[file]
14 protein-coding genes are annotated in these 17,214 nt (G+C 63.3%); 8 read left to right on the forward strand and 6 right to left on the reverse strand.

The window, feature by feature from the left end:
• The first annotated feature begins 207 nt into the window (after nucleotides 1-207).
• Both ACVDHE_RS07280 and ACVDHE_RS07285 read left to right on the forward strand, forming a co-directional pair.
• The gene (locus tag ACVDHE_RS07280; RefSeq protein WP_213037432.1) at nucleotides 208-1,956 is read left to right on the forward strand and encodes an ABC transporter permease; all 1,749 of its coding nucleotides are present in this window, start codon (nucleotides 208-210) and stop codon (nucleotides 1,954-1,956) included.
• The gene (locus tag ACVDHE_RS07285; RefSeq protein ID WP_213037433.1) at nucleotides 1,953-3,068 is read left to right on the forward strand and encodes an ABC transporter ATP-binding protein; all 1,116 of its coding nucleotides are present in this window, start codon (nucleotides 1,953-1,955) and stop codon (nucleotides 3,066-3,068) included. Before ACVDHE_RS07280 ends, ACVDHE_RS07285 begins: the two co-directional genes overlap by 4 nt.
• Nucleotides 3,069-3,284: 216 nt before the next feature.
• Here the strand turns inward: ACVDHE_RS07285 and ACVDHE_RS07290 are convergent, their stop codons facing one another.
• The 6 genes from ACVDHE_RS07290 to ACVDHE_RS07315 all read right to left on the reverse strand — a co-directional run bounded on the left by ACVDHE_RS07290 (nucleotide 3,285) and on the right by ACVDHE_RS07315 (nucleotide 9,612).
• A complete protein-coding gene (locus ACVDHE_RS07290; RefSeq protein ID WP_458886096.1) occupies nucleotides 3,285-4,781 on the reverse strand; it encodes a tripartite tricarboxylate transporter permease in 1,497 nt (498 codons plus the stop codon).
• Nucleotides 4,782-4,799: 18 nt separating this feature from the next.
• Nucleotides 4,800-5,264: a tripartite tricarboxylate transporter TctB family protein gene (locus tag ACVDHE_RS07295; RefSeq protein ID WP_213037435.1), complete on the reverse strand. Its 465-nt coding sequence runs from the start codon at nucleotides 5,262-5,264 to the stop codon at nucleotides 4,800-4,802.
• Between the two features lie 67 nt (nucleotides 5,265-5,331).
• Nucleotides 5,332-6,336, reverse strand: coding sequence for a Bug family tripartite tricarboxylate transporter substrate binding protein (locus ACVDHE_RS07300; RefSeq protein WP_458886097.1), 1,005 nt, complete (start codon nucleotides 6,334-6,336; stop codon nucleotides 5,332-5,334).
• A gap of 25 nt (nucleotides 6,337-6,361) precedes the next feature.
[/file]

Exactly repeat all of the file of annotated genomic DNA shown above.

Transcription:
14 protein-coding genes are annotated in these 17,214 nt (G+C 63.3%); 8 read left to right on the forward strand and 6 right to left on the reverse strand.

The window, feature by feature from the left end:
• The first annotated feature begins 207 nt into the window (after nucleotides 1-207).
• Both ACVDHE_RS07280 and ACVDHE_RS07285 read left to right on the forward strand, forming a co-directional pair.
• The gene (locus tag ACVDHE_RS07280; RefSeq protein WP_213037432.1) at nucleotides 208-1,956 is read left to right on the forward strand and encodes an ABC transporter permease; all 1,749 of its coding nucleotides are present in this window, start codon (nucleotides 208-210) and stop codon (nucleotides 1,954-1,956) included.
• The gene (locus tag ACVDHE_RS07285; RefSeq protein ID WP_213037433.1) at nucleotides 1,953-3,068 is read left to right on the forward strand and encodes an ABC transporter ATP-binding protein; all 1,116 of its coding nucleotides are present in this window, start codon (nucleotides 1,953-1,955) and stop codon (nucleotides 3,066-3,068) included. Before ACVDHE_RS07280 ends, ACVDHE_RS07285 begins: the two co-directional genes overlap by 4 nt.
• Nucleotides 3,069-3,284: 216 nt before the next feature.
• Here the strand turns inward: ACVDHE_RS07285 and ACVDHE_RS07290 are convergent, their stop codons facing one another.
• The 6 genes from ACVDHE_RS07290 to ACVDHE_RS07315 all read right to left on the reverse strand — a co-directional run bounded on the left by ACVDHE_RS07290 (nucleotide 3,285) and on the right by ACVDHE_RS07315 (nucleotide 9,612).
• A complete protein-coding gene (locus ACVDHE_RS07290; RefSeq protein ID WP_458886096.1) occupies nucleotides 3,285-4,781 on the reverse strand; it encodes a tripartite tricarboxylate transporter permease in 1,497 nt (498 codons plus the stop codon).
• Nucleotides 4,782-4,799: 18 nt separating this feature from the next.
• Nucleotides 4,800-5,264: a tripartite tricarboxylate transporter TctB family protein gene (locus tag ACVDHE_RS07295; RefSeq protein ID WP_213037435.1), complete on the reverse strand. Its 465-nt coding sequence runs from the start codon at nucleotides 5,262-5,264 to the stop codon at nucleotides 4,800-4,802.
• Between the two features lie 67 nt (nucleotides 5,265-5,331).
• Nucleotides 5,332-6,336, reverse strand: coding sequence for a Bug family tripartite tricarboxylate transporter substrate binding protein (locus ACVDHE_RS07300; RefSeq protein WP_458886097.1), 1,005 nt, complete (start codon nucleotides 6,334-6,336; stop codon nucleotides 5,332-5,334).
• A gap of 25 nt (nucleotides 6,337-6,361) precedes the next feature.